About five years ago, a close friend of mine and I had an idea for a television news program. As luck would have it, my friend had gone to high school with a guy who, at the time, just happened to be the president of NBC. We arranged to have drinks at a fancy hotel bar in Washington, just the three of us, to talk about the idea.
That day, Mr. NBC called to say he was bringing a friend along. No problem, I said. The more the merrier.
When the four of us sat down together and ordered beers, I turned to the tag-along. “I’m sorry,” I said. “I didn’t catch your name.”
“Elon,” he said. I answered: “Nice to meet you. What do you do for a living, Elon?” He lit up like a Christmas tree.
“I have a passion for technology,” he said, his hands gesticulating wildly. “I created this company. Maybe you heard of it? It’s called Paypal. And I sold it for, like, a billion dollars. Then I took the money and created another company called Tesla.”
“Oh my God,” I interrupted. “Are you Elon Musk?”
He was. I was so clueless that I’d asked the Thomas Edison of our time what he did for a living.
Of course I knew who Elon Musk was. He was the guy who created Paypal. He was the genius behind the electric carmaker Tesla and its long-life battery, which is on the road to disrupting the entire auto industry. He was the visionary behind SpaceX and the 600 mph “hyperloop” service that he says will whisk passengers from Los Angeles to San Francisco in 35 minutes by 2025.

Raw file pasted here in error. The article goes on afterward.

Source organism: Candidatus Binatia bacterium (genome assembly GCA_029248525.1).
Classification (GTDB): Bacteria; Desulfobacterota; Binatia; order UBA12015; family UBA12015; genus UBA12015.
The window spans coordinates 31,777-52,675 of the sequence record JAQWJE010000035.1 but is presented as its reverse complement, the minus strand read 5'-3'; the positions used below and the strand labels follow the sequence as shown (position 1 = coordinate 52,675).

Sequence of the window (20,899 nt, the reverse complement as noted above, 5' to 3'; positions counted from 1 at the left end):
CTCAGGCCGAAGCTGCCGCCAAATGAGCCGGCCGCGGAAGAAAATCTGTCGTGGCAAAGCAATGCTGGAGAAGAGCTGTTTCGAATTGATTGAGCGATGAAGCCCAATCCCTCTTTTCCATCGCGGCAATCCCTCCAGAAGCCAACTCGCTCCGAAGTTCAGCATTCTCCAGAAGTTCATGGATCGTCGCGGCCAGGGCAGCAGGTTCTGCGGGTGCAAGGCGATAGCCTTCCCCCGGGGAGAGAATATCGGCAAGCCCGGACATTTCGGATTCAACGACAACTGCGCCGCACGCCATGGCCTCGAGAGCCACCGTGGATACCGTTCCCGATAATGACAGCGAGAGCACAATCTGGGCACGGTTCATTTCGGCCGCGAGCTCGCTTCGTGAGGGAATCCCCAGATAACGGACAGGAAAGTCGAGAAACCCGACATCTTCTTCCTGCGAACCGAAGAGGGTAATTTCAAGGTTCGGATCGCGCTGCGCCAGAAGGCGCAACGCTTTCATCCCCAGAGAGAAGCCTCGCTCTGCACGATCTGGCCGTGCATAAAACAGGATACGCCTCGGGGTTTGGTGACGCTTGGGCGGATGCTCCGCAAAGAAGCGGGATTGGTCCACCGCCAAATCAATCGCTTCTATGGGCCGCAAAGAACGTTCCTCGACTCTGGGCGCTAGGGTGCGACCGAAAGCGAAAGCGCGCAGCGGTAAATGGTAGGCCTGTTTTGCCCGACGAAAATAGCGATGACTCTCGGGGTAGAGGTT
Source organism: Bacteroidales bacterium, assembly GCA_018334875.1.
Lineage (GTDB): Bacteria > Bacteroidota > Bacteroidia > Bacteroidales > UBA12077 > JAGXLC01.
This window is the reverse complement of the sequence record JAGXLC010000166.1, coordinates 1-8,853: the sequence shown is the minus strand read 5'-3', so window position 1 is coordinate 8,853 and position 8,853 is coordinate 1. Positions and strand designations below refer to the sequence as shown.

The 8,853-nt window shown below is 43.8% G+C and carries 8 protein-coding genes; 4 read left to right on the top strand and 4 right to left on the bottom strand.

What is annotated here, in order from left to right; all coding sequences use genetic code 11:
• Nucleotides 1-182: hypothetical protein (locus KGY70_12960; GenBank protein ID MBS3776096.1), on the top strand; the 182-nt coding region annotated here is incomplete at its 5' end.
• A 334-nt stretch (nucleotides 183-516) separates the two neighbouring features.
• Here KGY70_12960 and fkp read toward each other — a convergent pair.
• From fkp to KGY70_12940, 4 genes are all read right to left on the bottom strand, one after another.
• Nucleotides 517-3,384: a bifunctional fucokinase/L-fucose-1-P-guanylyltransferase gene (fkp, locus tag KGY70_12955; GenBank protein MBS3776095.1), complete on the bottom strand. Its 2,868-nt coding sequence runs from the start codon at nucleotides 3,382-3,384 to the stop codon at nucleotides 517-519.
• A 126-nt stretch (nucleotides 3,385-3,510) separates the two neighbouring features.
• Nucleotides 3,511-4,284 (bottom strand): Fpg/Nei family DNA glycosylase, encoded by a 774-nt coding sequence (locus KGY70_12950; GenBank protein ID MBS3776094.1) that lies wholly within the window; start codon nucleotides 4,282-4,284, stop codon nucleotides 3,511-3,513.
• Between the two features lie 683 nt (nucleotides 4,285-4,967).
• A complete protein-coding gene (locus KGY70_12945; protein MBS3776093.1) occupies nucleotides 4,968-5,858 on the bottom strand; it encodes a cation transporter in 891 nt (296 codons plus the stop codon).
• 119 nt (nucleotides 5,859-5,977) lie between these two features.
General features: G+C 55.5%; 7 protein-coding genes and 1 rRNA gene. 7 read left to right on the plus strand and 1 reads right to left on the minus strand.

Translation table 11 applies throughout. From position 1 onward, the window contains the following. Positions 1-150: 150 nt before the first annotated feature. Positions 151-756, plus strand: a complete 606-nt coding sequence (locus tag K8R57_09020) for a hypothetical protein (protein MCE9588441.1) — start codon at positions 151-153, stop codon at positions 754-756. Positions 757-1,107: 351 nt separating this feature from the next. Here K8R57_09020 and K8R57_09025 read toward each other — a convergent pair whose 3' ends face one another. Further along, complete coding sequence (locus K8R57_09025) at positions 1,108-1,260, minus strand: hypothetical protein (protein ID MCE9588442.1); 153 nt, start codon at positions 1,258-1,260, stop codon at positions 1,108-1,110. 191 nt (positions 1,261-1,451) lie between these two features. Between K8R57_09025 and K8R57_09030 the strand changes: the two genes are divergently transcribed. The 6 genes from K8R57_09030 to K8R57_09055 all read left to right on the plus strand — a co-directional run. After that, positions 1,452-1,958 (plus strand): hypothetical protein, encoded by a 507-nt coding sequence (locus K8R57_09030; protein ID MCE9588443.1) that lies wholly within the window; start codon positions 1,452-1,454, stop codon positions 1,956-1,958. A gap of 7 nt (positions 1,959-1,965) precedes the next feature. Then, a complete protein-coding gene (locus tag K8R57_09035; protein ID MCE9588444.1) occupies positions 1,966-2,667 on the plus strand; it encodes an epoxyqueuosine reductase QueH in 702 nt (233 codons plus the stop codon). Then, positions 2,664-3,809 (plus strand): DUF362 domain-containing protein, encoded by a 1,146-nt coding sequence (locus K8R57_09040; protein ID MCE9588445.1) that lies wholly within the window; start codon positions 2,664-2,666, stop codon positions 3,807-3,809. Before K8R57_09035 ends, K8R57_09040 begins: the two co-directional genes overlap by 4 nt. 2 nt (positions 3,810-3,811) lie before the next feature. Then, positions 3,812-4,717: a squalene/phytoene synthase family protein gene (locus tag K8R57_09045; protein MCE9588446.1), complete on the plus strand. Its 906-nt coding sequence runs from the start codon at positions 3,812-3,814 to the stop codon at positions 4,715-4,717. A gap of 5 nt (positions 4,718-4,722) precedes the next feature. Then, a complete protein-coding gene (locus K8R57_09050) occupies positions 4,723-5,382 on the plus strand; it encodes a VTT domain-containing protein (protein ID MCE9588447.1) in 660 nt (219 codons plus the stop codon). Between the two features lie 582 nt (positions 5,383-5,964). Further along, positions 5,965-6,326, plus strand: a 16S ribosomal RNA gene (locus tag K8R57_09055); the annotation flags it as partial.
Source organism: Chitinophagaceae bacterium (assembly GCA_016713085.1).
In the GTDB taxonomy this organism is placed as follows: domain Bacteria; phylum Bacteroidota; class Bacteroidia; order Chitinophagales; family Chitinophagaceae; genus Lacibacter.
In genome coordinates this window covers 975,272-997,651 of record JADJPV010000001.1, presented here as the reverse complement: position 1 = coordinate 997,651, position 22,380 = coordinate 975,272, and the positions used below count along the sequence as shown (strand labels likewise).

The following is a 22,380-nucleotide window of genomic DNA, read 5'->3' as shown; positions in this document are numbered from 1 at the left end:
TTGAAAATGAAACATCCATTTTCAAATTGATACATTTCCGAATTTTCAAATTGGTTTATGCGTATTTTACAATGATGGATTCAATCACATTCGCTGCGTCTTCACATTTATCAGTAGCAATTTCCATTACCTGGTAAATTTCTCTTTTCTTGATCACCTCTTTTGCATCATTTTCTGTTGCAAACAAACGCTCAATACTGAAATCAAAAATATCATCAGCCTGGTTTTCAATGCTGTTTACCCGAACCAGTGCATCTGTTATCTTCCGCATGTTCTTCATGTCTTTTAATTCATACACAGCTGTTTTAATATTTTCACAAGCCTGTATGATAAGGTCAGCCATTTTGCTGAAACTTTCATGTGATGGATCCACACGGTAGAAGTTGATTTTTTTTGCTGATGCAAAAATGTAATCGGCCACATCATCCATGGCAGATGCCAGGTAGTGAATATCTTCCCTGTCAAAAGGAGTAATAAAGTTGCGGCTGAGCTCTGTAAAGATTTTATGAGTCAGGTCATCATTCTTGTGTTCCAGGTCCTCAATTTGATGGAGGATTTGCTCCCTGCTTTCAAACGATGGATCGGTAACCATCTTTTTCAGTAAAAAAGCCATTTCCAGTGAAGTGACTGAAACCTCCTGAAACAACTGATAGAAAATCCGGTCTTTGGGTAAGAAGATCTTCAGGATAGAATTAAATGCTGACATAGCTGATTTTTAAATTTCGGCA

Musk did most of the talking that night. He talked about entrepreneurship, he talked about technology, and he talked about alternative energy sources, including wind and solar energy. I agreed with most of what I heard, although I think he’s dead wrong about nuclear power being a “clean” fuel.
Musk said several other things that I can’t forget.
First, he said that the United States is falling behind other industrialized countries because we neglect our infrastructure. Building and repairing roads, bridges, and hospitals shouldn’t be controversial or political. It ought to be something we all agree we need. This country should have the best roads, bridges, and hospitals in the world. And we don’t.
Second, he said that our universities should be incubators to the greatest cutting-edge technologies in the world. But colleges and universities have become so expensive that many potential students just can’t afford higher education. As a result, we’re denying ourselves some of the best minds the country has to offer.
And third, he said that the United States is behind the curve — and the rest of the Western world — when it comes to tapping the full potential of solar and wind power. We’ve made a lot of headway since that chance meeting I had five years ago. But if you look at how much renewable energy we’re generating on a per capita basis, it could take us years to catch up to the Germans or the Scandinavians. Even the Greeks are ahead of us on solar power.
I listened, enthralled. I should have gone home, logged onto my brokerage account, and bought as many shares of Tesla as I could afford. I didn’t, though. My loss.
My friend and I never pitched our TV news show either. But we got a first-hand lesson in entrepreneurship from the man who’s arguably the country’s greatest living entrepreneur.
When it comes to our infrastructure, student debt, and alternative energy, our politicians could stand to get a lesson, too.